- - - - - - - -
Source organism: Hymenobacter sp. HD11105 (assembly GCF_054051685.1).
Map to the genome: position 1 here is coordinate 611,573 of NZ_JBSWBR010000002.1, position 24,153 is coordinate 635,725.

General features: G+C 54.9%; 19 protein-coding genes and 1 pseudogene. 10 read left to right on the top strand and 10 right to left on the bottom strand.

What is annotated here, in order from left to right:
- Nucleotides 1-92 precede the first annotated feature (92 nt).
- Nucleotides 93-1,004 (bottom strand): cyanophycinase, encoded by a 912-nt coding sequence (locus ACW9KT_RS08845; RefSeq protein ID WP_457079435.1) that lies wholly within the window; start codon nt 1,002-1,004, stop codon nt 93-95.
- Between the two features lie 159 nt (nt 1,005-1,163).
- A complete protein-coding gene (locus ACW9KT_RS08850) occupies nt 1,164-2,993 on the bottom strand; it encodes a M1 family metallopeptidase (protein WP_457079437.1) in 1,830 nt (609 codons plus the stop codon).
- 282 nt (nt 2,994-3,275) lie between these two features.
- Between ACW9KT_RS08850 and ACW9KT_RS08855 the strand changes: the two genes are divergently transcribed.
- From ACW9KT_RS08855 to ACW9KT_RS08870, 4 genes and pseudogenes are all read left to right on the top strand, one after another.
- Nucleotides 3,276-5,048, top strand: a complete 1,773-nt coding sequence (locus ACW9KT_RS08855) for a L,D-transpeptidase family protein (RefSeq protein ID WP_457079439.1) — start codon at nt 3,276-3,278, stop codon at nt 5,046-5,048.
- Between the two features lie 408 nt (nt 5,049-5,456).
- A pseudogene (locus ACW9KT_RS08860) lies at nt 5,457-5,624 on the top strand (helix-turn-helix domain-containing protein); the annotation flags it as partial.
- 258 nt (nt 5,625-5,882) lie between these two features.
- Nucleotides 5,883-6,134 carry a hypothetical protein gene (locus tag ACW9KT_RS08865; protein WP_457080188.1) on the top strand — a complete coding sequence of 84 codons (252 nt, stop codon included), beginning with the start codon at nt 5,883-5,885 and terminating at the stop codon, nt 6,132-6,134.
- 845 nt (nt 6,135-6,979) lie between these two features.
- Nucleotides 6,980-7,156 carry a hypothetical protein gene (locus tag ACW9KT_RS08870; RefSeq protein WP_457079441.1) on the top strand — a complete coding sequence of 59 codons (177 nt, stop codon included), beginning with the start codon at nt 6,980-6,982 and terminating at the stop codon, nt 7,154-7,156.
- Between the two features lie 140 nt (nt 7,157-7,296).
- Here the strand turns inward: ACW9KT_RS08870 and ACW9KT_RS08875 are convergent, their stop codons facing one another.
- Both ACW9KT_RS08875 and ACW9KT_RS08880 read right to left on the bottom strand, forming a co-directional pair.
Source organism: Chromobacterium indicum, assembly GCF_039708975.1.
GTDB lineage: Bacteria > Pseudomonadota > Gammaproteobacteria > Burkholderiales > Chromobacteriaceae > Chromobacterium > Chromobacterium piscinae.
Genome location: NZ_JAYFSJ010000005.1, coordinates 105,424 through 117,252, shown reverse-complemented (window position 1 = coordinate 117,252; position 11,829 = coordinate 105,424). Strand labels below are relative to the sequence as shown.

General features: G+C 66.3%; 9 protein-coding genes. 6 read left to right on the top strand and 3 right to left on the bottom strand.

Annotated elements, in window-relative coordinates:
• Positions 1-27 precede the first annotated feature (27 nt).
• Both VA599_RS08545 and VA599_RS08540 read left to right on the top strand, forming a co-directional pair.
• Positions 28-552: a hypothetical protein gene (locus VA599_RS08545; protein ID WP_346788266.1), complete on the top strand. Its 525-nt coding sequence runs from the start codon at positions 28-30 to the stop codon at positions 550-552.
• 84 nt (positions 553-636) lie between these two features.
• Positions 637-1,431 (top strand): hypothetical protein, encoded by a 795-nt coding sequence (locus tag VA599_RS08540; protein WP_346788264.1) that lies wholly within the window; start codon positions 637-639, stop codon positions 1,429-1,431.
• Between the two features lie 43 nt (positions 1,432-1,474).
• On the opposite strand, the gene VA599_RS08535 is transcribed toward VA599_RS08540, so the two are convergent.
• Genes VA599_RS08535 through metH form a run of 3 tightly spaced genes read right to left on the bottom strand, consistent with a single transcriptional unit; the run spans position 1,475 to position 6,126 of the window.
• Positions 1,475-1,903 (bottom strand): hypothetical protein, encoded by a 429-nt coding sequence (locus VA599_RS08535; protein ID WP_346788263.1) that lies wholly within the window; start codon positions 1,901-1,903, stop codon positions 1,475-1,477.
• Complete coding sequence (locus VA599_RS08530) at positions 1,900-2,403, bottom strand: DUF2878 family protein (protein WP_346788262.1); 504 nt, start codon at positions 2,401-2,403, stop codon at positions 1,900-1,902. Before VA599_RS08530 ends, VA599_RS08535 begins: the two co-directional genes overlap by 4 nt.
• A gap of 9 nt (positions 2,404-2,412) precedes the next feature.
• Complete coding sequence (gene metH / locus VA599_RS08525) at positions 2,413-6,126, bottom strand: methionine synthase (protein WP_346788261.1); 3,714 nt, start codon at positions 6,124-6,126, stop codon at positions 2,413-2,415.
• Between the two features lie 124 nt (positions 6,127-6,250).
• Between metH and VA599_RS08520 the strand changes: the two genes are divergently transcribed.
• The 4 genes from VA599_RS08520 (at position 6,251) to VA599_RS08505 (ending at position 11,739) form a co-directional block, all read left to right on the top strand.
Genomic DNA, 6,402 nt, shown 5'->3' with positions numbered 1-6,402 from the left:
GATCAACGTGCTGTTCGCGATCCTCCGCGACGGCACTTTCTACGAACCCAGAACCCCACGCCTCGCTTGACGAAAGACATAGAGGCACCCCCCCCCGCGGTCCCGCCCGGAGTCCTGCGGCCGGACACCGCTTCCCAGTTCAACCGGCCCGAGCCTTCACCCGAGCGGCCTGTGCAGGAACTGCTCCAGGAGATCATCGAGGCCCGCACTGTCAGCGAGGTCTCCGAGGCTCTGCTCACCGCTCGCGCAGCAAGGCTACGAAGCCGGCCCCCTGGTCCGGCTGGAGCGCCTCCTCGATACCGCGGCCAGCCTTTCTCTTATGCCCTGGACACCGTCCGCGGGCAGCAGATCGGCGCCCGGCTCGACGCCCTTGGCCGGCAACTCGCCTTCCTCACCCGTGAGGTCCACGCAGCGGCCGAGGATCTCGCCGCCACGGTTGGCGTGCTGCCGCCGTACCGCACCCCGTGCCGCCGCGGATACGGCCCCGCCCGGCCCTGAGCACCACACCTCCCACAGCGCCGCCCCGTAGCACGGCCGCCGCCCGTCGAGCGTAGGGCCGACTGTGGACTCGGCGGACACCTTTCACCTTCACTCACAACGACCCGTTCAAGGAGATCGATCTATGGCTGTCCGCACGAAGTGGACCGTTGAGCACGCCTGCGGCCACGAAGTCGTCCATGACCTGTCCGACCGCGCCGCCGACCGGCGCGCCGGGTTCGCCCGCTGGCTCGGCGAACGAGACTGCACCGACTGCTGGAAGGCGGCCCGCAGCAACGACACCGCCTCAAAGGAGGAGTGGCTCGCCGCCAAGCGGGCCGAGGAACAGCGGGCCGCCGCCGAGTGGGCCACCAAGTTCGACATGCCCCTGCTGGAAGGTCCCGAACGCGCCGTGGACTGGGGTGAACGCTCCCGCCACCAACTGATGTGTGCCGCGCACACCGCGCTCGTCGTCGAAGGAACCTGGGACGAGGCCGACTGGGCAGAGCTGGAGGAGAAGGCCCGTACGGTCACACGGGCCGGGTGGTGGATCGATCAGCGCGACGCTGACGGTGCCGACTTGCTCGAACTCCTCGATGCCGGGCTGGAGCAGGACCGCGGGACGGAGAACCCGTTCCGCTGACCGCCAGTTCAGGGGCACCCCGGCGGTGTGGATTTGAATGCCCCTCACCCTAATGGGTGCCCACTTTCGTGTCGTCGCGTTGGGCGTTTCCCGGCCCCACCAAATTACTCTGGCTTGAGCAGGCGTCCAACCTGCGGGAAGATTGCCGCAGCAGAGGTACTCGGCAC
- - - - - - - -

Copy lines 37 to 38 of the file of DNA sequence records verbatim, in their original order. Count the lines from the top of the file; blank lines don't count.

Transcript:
• A gap of 9 nt (positions 2,404-2,412) precedes the next feature.
• Complete coding sequence (gene metH / locus VA599_RS08525) at positions 2,413-6,126, bottom strand: methionine synthase (protein WP_346788261.1); 3,714 nt, start codon at positions 6,124-6,126, stop codon at positions 2,413-2,415.